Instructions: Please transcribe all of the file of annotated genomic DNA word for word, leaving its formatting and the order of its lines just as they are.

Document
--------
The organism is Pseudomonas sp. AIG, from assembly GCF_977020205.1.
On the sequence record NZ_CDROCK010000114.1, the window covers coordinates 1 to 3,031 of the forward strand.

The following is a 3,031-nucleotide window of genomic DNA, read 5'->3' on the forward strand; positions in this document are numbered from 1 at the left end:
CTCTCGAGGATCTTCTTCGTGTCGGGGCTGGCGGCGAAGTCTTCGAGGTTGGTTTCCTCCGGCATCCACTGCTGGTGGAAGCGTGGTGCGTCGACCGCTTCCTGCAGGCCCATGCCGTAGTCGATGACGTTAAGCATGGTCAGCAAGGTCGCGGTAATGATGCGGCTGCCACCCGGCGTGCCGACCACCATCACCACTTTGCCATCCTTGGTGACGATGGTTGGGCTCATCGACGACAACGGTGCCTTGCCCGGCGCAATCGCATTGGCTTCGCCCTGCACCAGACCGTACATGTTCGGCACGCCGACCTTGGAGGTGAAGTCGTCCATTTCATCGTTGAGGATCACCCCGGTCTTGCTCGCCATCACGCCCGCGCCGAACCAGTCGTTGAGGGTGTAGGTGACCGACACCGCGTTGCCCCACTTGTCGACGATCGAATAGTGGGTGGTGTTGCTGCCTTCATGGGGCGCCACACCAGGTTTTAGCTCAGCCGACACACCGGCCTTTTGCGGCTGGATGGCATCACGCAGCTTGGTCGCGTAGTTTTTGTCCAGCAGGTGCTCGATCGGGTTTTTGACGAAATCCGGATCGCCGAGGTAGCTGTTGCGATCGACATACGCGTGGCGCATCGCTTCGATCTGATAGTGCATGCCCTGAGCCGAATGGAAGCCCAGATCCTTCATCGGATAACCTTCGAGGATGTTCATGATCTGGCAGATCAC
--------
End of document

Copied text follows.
The organism is Pseudomonas sp. AIG, from assembly GCF_977020205.1.
On the sequence record NZ_CDROCK010000114.1, the window covers coordinates 1 to 3,031 of the forward strand.

The following is a 3,031-nucleotide window of genomic DNA, read 5'->3' on the forward strand; positions in this document are numbered from 1 at the left end:
CTCTCGAGGATCTTCTTCGTGTCGGGGCTGGCGGCGAAGTCTTCGAGGTTGGTTTCCTCCGGCATCCACTGCTGGTGGAAGCGTGGTGCGTCGACCGCTTCCTGCAGGCCCATGCCGTAGTCGATGACGTTAAGCATGGTCAGCAAGGTCGCGGTAATGATGCGGCTGCCACCCGGCGTGCCGACCACCATCACCACTTTGCCATCCTTGGTGACGATGGTTGGGCTCATCGACGACAACGGTGCCTTGCCCGGCGCAATCGCATTGGCTTCGCCCTGCACCAGACCGTACATGTTCGGCACGCCGACCTTGGAGGTGAAGTCGTCCATTTCATCGTTGAGGATCACCCCGGTCTTGCTCGCCATCACGCCCGCGCCGAACCAGTCGTTGAGGGTGTAGGTGACCGACACCGCGTTGCCCCACTTGTCGACGATCGAATAGTGGGTGGTGTTGCTGCCTTCATGGGGCGCCACACCAGGTTTTAGCTCAGCCGACACACCGGCCTTTTGCGGCTGGATGGCATCACGCAGCTTGGTCGCGTAGTTTTTGTCCAGCAGGTGCTCGATCGGGTTTTTGACGAAATCCGGATCGCCGAGGTAGCTGTTGCGATCGACATACGCGTGGCGCATCGCTTCGATCTGATAGTGCATGCCCTGAGCCGAATGGAAGCCCAGATCCTTCATCGGATAACCTTCGAGGATGTTCATGATCTGGCAGATCAC